The inaugural USA Science & Engineering Festival, the country’s first national science festival, will descend on the National Mall in Washington, DC, on October 23 to 24, 2010. The festival promises to be the ultimate multicultural, multigenerational and multidisciplinary celebration of science. The culmination will be a two-day Expo in the nation’s capital that will give more than 500 science and engineering organizations, including NIH, from all over the United States the opportunity to present hands-on, fun science activities to inspire the next generation of scientists and engineers. The event will be free and open to the public. For more information, visit usasciencefestival.org.

Moving Towards Personalized Pain Management
The NIH Pain Consortium held a symposium earlier this month entitled “Moving Towards Personalized Pain Management,” which included presentations and discussions on three topic areas: the development of tools for individualized pain management, emerging therapies and the translation of research in tailored pain management. A select group of highly talented junior investigators presented posters representing a broad spectrum of current pain research findings. The videocast is available online.

NIAMS Research Announcements
Development and Translation of Medical Technologies that Reduce Health Disparities (SBIR [R43/R44])
(RFA-EB-10-002)
Letters of Intent Receipt Dates: April 20, 2010, August 22, 2010
Application Receipt Dates: May 20, 2010, September 22, 2010

Behavioral and Social Science Research on Understanding and Reducing Health Disparities (R01)
(PAR-10-136)
Letters of Intent Receipt Dates: Multiple dates, see announcement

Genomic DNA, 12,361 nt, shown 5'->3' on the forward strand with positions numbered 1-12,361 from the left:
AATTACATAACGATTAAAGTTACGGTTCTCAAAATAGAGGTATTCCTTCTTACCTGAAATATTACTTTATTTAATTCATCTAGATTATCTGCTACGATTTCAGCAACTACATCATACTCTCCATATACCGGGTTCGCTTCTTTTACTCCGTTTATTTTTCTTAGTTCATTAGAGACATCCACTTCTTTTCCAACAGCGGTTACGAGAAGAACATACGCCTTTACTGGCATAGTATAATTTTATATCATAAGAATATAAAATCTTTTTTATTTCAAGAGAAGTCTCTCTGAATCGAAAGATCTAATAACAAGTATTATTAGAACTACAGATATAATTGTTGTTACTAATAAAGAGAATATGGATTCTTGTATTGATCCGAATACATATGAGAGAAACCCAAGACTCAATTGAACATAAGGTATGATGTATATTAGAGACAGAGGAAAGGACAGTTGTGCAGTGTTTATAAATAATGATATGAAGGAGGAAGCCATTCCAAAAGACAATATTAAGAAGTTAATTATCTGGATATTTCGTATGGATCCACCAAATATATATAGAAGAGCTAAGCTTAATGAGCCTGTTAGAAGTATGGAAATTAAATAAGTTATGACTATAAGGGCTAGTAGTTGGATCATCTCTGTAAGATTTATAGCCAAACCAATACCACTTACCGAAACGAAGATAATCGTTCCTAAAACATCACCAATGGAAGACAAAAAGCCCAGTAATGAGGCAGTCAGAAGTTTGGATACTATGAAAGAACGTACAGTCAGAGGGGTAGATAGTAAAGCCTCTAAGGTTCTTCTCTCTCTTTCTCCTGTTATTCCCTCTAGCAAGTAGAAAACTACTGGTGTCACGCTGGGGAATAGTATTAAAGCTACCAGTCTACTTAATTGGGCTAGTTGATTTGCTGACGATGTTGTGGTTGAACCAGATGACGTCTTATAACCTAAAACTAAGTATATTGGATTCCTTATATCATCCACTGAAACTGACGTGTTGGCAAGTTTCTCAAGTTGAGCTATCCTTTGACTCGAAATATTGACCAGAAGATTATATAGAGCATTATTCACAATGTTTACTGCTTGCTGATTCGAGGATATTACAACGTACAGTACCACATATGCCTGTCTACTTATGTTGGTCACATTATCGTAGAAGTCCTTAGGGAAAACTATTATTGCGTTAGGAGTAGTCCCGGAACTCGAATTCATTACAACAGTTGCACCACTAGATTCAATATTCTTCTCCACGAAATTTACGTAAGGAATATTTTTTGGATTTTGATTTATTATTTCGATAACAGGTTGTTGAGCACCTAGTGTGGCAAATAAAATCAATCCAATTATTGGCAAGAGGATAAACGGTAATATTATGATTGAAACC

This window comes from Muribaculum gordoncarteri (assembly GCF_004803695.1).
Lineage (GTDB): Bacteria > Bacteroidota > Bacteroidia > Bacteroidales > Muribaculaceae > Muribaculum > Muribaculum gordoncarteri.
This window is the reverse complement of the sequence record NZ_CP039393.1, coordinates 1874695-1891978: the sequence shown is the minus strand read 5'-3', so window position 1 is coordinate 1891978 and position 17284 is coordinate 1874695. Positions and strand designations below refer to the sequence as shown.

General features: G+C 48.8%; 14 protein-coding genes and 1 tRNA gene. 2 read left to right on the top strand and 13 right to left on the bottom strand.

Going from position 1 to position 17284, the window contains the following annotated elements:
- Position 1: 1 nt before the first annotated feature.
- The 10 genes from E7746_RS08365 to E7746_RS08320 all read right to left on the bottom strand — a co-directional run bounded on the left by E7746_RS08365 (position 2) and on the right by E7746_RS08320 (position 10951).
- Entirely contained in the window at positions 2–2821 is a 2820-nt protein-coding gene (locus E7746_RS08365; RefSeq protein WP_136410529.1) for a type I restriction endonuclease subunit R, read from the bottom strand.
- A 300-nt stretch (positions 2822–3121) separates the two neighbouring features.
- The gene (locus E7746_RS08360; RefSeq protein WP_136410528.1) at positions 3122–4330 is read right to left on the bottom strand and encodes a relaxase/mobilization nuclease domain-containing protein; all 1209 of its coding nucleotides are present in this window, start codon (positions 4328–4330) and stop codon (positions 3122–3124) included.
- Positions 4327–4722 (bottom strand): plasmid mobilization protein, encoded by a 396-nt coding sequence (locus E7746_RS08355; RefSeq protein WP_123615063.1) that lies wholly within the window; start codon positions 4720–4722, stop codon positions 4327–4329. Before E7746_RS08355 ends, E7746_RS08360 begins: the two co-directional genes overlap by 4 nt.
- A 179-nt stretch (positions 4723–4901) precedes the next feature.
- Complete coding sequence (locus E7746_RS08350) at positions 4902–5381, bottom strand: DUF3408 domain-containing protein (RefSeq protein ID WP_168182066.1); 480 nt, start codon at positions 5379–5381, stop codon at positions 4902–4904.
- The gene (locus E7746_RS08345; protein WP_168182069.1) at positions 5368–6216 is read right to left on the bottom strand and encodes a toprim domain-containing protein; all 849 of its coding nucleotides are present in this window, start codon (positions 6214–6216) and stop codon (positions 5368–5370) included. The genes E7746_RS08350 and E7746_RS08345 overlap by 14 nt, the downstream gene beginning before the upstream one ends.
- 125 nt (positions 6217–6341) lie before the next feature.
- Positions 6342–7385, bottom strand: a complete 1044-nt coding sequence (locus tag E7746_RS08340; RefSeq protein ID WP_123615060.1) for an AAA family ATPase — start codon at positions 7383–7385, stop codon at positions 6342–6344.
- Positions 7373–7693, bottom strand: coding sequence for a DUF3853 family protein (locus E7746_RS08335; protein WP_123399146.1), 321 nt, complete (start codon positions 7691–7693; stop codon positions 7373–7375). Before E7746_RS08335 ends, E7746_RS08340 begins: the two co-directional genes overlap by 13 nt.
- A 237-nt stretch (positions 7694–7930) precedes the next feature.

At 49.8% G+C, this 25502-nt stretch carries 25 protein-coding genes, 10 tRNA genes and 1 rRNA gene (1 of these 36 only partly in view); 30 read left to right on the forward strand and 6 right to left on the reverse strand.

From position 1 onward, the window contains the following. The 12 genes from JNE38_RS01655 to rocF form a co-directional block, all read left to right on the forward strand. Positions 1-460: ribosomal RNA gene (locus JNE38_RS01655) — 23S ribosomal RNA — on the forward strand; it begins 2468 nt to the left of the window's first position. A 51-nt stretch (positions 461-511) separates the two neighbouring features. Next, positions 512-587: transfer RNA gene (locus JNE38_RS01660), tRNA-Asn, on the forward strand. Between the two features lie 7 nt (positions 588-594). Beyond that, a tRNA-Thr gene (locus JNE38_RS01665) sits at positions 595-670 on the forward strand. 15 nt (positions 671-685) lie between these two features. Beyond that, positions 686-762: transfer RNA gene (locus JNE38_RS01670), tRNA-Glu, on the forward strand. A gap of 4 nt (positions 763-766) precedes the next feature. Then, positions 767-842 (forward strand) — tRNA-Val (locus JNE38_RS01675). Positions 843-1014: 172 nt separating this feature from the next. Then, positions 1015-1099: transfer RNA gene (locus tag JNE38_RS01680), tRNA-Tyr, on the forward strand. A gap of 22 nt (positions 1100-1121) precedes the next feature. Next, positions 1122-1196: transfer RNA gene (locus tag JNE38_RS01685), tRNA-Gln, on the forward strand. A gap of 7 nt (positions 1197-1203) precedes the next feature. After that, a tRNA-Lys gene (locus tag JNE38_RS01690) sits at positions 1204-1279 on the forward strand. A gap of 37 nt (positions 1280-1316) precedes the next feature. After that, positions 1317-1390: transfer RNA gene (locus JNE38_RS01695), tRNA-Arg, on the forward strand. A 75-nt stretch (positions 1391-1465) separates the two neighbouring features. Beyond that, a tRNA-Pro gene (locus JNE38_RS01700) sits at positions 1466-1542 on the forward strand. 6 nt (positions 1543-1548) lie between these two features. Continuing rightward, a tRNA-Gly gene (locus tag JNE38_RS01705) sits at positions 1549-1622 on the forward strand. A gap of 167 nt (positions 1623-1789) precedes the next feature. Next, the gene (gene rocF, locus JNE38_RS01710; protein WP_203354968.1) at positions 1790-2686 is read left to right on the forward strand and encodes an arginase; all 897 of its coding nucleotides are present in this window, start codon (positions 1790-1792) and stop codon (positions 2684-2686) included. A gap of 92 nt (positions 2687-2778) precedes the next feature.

Application Receipt Dates: Multiple dates, see announcement

Behavioral and Social Science Research on Understanding and Reducing Health Disparities (R21)
(PAR-10-137)
Letters of Intent Receipt Dates: Multiple dates, see announcement
Application Receipt Dates: Multiple dates, see announcement





Featured Resources

The following health observances take place in May. Check the NIAMS publications catalog for these and other resources related to the featured conditions.

  • Fibromyalgia Awareness Day (May 12)
    Fibromyalgia syndrome is a common and chronic disorder characterized by widespread pain, diffuse tenderness and a number of other symptoms. This booklet contains general information about fibromyalgia. It describes what fibromyalgia is, its causes and treatment options.
Cover of Questions and Answers About Fibromyalgia
  • Lupus Awareness Month
    Lupus isn’t a simple disease with an easy answer. You can’t take a pill and make it go away. The Many Shades of Lupus booklet contains general information about lupus. It describes what lupus is, the different forms of lupus, its symptoms, causes, coping strategies, diagnosis and treatment options. It also discusses how lupus affects people of different races and ethnicities.